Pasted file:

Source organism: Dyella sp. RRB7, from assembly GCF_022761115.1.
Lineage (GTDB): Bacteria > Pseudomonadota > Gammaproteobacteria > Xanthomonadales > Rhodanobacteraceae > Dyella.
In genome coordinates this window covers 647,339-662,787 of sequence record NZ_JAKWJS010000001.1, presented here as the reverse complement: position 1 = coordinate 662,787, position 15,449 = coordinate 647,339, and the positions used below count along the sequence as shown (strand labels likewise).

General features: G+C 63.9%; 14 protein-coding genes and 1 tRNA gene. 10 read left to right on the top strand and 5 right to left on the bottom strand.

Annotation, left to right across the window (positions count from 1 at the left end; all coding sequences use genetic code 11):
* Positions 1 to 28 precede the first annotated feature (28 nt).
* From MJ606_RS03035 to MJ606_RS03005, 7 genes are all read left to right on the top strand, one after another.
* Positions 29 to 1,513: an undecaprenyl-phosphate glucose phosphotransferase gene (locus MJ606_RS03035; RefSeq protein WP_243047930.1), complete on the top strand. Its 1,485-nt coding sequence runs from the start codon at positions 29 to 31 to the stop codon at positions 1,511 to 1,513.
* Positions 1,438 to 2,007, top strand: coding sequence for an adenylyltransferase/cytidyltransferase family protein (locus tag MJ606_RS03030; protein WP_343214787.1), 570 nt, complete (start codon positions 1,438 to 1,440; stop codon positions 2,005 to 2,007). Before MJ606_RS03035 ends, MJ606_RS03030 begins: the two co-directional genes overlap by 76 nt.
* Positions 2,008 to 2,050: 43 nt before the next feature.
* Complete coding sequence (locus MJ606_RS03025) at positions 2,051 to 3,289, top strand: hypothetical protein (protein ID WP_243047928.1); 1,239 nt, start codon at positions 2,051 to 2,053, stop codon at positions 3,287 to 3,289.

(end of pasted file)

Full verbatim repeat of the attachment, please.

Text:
Source organism: Dyella sp. RRB7, from assembly GCF_022761115.1.
Lineage (GTDB): Bacteria > Pseudomonadota > Gammaproteobacteria > Xanthomonadales > Rhodanobacteraceae > Dyella.
In genome coordinates this window covers 647,339-662,787 of sequence record NZ_JAKWJS010000001.1, presented here as the reverse complement: position 1 = coordinate 662,787, position 15,449 = coordinate 647,339, and the positions used below count along the sequence as shown (strand labels likewise).

General features: G+C 63.9%; 14 protein-coding genes and 1 tRNA gene. 10 read left to right on the top strand and 5 right to left on the bottom strand.

Annotation, left to right across the window (positions count from 1 at the left end; all coding sequences use genetic code 11):
* Positions 1 to 28 precede the first annotated feature (28 nt).
* From MJ606_RS03035 to MJ606_RS03005, 7 genes are all read left to right on the top strand, one after another.
* Positions 29 to 1,513: an undecaprenyl-phosphate glucose phosphotransferase gene (locus MJ606_RS03035; RefSeq protein WP_243047930.1), complete on the top strand. Its 1,485-nt coding sequence runs from the start codon at positions 29 to 31 to the stop codon at positions 1,511 to 1,513.
* Positions 1,438 to 2,007, top strand: coding sequence for an adenylyltransferase/cytidyltransferase family protein (locus tag MJ606_RS03030; protein WP_343214787.1), 570 nt, complete (start codon positions 1,438 to 1,440; stop codon positions 2,005 to 2,007). Before MJ606_RS03035 ends, MJ606_RS03030 begins: the two co-directional genes overlap by 76 nt.
* Positions 2,008 to 2,050: 43 nt before the next feature.
* Complete coding sequence (locus MJ606_RS03025) at positions 2,051 to 3,289, top strand: hypothetical protein (protein ID WP_243047928.1); 1,239 nt, start codon at positions 2,051 to 2,053, stop codon at positions 3,287 to 3,289.